Mr. Gregson's medical condition may prove central to his defence when a homicide charge is laid.

After pleading guilty in Regina to making a death threat to Robert Howie, a bishop in the city's Church of Jesus Christ of Latter-day Saints, he received a conditional discharge.

The court was told he became incensed and waved a knife after Bishop Howie refused to grant him a special card allowing Mormons to enter the church's temples for certain ceremonies.

Several months after his plea, Mr. Gregson underwent surgery to remove cysts in his brain.

"The medical condition played a large role - the actual medical condition itself, but also the delay in getting it properly diagnosed and the delays in our systems in getting in for MRIs and the follow-ups," his lawyer, David Bishop, told the CBC in April, 2007, following the sentencing.

Cysts and brain tumours can cause changes in behaviour and cognitive ability, said Natalie Lucchesi, a social worker with the American Brain Tumour Association. "There can be anger, aggression. … There could be a paranoia, there could be anxiety and worry. Memory [loss]is a big one," she said.

A report said Mr. Gregson subsequently went through a native addictions-counselling program at Sault Ste. Marie, Ont., and became an orderly at a mental hospital there.

However, he remains a member of the RCMP, a police source said.

He was expected to appear at Ottawa's downtown Elgin Street courthouse later Tuesday or possibly Wednesday.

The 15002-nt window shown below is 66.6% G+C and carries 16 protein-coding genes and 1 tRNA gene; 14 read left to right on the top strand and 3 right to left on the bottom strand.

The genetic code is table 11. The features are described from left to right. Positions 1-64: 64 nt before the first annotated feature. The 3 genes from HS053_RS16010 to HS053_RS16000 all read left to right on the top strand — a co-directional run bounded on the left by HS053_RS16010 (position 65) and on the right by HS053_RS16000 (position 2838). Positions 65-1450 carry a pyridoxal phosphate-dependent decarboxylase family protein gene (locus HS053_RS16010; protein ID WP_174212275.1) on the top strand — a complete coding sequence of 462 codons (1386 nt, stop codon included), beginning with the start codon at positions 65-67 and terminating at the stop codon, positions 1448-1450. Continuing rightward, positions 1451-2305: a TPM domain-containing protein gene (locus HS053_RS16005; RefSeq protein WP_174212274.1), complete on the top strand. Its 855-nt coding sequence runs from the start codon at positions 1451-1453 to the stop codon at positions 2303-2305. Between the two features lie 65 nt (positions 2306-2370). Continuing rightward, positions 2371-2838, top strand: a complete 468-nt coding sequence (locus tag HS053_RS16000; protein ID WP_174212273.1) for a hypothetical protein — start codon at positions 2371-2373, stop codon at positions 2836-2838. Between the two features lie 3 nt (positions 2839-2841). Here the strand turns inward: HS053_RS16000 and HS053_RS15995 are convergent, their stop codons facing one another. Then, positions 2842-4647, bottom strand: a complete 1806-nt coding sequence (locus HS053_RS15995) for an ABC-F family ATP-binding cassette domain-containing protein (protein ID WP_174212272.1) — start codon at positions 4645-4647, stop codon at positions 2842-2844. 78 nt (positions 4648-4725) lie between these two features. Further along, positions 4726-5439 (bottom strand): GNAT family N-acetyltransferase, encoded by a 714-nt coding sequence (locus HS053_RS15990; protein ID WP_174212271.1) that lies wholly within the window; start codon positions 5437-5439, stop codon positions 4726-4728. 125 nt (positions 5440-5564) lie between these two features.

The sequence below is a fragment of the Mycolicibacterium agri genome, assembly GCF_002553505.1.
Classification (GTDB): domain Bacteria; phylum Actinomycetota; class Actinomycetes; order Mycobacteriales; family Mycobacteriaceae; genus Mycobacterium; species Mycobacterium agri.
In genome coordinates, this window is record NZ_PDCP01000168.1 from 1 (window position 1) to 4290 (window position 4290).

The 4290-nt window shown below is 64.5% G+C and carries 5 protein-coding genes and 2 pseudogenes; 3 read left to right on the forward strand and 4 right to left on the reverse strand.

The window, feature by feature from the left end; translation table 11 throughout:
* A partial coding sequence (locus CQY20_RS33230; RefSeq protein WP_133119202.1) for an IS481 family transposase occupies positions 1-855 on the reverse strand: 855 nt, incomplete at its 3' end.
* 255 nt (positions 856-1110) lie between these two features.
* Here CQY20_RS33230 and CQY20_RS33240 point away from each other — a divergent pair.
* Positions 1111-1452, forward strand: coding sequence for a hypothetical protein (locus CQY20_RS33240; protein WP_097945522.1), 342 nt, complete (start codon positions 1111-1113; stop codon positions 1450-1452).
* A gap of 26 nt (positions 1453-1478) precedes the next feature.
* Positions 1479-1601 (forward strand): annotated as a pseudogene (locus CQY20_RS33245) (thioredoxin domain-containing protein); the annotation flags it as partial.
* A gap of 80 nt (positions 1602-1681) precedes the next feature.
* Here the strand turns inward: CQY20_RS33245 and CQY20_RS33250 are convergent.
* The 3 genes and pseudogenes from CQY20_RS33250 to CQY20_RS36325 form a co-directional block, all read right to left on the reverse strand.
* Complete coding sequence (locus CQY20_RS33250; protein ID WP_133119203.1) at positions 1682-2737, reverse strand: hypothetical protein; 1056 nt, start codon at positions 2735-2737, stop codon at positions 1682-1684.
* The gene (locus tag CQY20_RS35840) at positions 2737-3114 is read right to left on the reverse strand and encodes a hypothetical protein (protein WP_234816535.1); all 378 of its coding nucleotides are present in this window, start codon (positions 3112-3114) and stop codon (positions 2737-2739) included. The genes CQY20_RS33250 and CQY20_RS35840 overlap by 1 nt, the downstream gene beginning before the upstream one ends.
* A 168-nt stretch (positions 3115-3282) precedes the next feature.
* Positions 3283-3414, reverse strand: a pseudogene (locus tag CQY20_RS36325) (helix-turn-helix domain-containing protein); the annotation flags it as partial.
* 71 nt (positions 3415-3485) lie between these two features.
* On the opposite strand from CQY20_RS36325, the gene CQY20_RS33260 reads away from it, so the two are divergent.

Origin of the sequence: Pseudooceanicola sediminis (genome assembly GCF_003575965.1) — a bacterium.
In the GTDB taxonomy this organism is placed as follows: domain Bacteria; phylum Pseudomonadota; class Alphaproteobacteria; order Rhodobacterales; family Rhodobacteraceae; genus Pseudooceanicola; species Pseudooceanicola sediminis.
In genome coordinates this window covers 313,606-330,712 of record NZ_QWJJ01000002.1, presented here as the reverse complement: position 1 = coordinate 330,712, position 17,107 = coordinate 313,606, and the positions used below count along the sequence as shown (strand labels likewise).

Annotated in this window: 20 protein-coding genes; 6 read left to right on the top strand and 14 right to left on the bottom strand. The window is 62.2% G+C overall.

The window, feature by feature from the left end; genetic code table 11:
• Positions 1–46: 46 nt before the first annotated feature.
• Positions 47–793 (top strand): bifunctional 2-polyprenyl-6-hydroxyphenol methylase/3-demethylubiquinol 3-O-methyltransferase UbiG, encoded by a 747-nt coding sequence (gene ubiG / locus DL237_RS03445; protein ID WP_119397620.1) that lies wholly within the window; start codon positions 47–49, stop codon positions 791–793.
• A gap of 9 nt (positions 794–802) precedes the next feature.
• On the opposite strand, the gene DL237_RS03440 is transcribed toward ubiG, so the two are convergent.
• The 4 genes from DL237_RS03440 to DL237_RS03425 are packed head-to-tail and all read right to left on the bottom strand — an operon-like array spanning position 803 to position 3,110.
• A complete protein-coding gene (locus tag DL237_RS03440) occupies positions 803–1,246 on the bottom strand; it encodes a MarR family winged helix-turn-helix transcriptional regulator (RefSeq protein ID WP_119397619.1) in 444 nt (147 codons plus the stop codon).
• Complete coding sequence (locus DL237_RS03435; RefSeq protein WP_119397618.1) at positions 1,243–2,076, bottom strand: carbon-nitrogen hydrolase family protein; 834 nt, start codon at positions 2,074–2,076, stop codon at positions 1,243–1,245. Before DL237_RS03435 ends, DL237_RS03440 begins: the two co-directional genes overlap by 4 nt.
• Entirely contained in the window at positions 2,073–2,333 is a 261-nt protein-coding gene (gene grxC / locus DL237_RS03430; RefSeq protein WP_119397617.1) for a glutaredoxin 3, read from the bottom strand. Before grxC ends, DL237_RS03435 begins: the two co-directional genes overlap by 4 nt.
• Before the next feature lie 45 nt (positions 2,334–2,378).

Constable Czapnik died about an hour after the 4:30 a.m. attack, as paramedics and hospital staff struggled to save his life. Two paramedics also helped apprehend the suspect, Chief White said.

"[It was]not what I'd expect from paramedics, they're not trained for this," he said.

"It is tough," the chief said. "My condolences go out to the family and friends of this officer. And the family of the Ottawa Police Service, because very quickly you become a family member in this organization, as I found out after a couple of years."

The Czapnik family issued a statement saying: "This is the most difficult time for our family and we would like the media and the public to respect our privacy in this time."

Bohne Forsberg, a childhood friend of Mr. Gregson, said the suspect was an average, quiet kid from a hard-working, suburban Ottawa family.

"This really blows me away," said Mr. Forsberg, who attended the same church as Mr. Gregson growing up, the Church of Jesus Christ of Latter-day Saints on Prince of Wales Drive in Ottawa. "I am trying to make sense of this but its seems like events and time have eroded Kevin's sensibilities."

The two men reconnected six months ago after more than 20 years without contact, but they never spoke of any troubles Mr. Gregson was going through, Mr. Forsberg said.

"My heart is just breaking for both families," he said.

Prosecutor Anthony Gerein, who handled Mr. Gregson's 2007 guilty plea, declined comment.

"Because he is presumed innocent until further notice, I won't talk about the past case," he said.

"With criminal history and personal history, there are rules constraining these things … and although I presume he will be prosecuted, all this must be left up to Ottawa police and Ontario courts and we must respect that."

With reports from Beatrice Fantoni and Celia Donnelly